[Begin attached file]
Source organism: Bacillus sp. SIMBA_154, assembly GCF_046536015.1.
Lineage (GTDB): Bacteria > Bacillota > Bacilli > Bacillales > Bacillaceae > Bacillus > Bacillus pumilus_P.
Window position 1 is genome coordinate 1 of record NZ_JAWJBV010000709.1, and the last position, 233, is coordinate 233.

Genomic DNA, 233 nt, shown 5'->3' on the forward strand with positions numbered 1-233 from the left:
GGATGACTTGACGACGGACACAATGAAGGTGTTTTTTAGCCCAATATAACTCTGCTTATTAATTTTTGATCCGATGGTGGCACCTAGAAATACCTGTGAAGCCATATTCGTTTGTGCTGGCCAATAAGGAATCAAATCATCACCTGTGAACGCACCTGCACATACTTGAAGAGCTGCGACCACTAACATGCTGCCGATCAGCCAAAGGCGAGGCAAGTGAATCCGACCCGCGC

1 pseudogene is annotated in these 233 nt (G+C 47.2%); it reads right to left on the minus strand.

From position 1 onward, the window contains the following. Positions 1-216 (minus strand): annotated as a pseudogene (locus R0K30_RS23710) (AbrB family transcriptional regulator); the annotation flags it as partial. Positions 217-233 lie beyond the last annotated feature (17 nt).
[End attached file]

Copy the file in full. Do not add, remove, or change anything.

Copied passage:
Source organism: Bacillus sp. SIMBA_154, assembly GCF_046536015.1.
Lineage (GTDB): Bacteria > Bacillota > Bacilli > Bacillales > Bacillaceae > Bacillus > Bacillus pumilus_P.
Window position 1 is genome coordinate 1 of record NZ_JAWJBV010000709.1, and the last position, 233, is coordinate 233.

Genomic DNA, 233 nt, shown 5'->3' on the forward strand with positions numbered 1-233 from the left:
GGATGACTTGACGACGGACACAATGAAGGTGTTTTTTAGCCCAATATAACTCTGCTTATTAATTTTTGATCCGATGGTGGCACCTAGAAATACCTGTGAAGCCATATTCGTTTGTGCTGGCCAATAAGGAATCAAATCATCACCTGTGAACGCACCTGCACATACTTGAAGAGCTGCGACCACTAACATGCTGCCGATCAGCCAAAGGCGAGGCAAGTGAATCCGACCCGCGC

1 pseudogene is annotated in these 233 nt (G+C 47.2%); it reads right to left on the minus strand.

From position 1 onward, the window contains the following. Positions 1-216 (minus strand): annotated as a pseudogene (locus R0K30_RS23710) (AbrB family transcriptional regulator); the annotation flags it as partial. Positions 217-233 lie beyond the last annotated feature (17 nt).